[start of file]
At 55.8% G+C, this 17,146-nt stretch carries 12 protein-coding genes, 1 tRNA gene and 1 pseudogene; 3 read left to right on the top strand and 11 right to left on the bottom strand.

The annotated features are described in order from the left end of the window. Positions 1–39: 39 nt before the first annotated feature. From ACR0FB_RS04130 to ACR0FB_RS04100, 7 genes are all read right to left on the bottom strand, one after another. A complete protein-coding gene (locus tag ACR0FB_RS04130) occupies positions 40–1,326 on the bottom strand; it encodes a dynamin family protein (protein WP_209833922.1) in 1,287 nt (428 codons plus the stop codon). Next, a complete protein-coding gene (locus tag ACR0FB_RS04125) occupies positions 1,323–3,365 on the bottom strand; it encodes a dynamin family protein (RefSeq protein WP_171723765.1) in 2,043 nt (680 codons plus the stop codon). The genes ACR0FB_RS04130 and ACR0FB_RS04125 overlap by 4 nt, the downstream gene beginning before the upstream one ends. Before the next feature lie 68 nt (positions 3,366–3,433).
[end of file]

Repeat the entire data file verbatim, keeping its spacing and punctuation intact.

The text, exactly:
At 55.8% G+C, this 17,146-nt stretch carries 12 protein-coding genes, 1 tRNA gene and 1 pseudogene; 3 read left to right on the top strand and 11 right to left on the bottom strand.

The annotated features are described in order from the left end of the window. Positions 1–39: 39 nt before the first annotated feature. From ACR0FB_RS04130 to ACR0FB_RS04100, 7 genes are all read right to left on the bottom strand, one after another. A complete protein-coding gene (locus tag ACR0FB_RS04130) occupies positions 40–1,326 on the bottom strand; it encodes a dynamin family protein (protein WP_209833922.1) in 1,287 nt (428 codons plus the stop codon). Next, a complete protein-coding gene (locus tag ACR0FB_RS04125) occupies positions 1,323–3,365 on the bottom strand; it encodes a dynamin family protein (RefSeq protein WP_171723765.1) in 2,043 nt (680 codons plus the stop codon). The genes ACR0FB_RS04130 and ACR0FB_RS04125 overlap by 4 nt, the downstream gene beginning before the upstream one ends. Before the next feature lie 68 nt (positions 3,366–3,433).